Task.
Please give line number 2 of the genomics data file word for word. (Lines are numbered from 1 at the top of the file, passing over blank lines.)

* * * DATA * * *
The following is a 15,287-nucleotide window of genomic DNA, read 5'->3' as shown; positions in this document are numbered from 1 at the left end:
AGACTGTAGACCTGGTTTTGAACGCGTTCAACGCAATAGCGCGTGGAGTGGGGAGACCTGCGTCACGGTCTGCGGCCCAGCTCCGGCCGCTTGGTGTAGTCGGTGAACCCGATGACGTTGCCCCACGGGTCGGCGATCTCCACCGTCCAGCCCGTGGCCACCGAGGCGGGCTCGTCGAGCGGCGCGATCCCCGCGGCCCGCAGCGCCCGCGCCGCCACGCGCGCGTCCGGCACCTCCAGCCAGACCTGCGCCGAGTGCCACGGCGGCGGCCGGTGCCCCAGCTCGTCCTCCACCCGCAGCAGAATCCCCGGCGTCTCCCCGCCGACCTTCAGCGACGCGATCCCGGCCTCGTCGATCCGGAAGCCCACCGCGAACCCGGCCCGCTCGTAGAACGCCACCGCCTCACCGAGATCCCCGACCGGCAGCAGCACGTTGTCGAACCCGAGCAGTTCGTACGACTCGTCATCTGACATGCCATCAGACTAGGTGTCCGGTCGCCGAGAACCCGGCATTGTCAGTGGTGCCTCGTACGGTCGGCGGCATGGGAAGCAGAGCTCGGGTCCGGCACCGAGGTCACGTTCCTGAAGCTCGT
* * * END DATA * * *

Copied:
AGACTGTAGACCTGGTTTTGAACGCGTTCAACGCAATAGCGCGTGGAGTGGGGAGACCTGCGTCACGGTCTGCGGCCCAGCTCCGGCCGCTTGGTGTAGTCGGTGAACCCGATGACGTTGCCCCACGGGTCGGCGATCTCCACCGTCCAGCCCGTGGCCACCGAGGCGGGCTCGTCGAGCGGCGCGATCCCCGCGGCCCGCAGCGCCCGCGCCGCCACGCGCGCGTCCGGCACCTCCAGCCAGACCTGCGCCGAGTGCCACGGCGGCGGCCGGTGCCCCAGCTCGTCCTCCACCCGCAGCAGAATCCCCGGCGTCTCCCCGCCGACCTTCAGCGACGCGATCCCGGCCTCGTCGATCCGGAAGCCCACCGCGAACCCGGCCCGCTCGTAGAACGCCACCGCCTCACCGAGATCCCCGACCGGCAGCAGCACGTTGTCGAACCCGAGCAGTTCGTACGACTCGTCATCTGACATGCCATCAGACTAGGTGTCCGGTCGCCGAGAACCCGGCATTGTCAGTGGTGCCTCGTACGGTCGGCGGCATGGGAAGCAGAGCTCGGGTCCGGCACCGAGGTCACGTTCCTGAAGCTCGT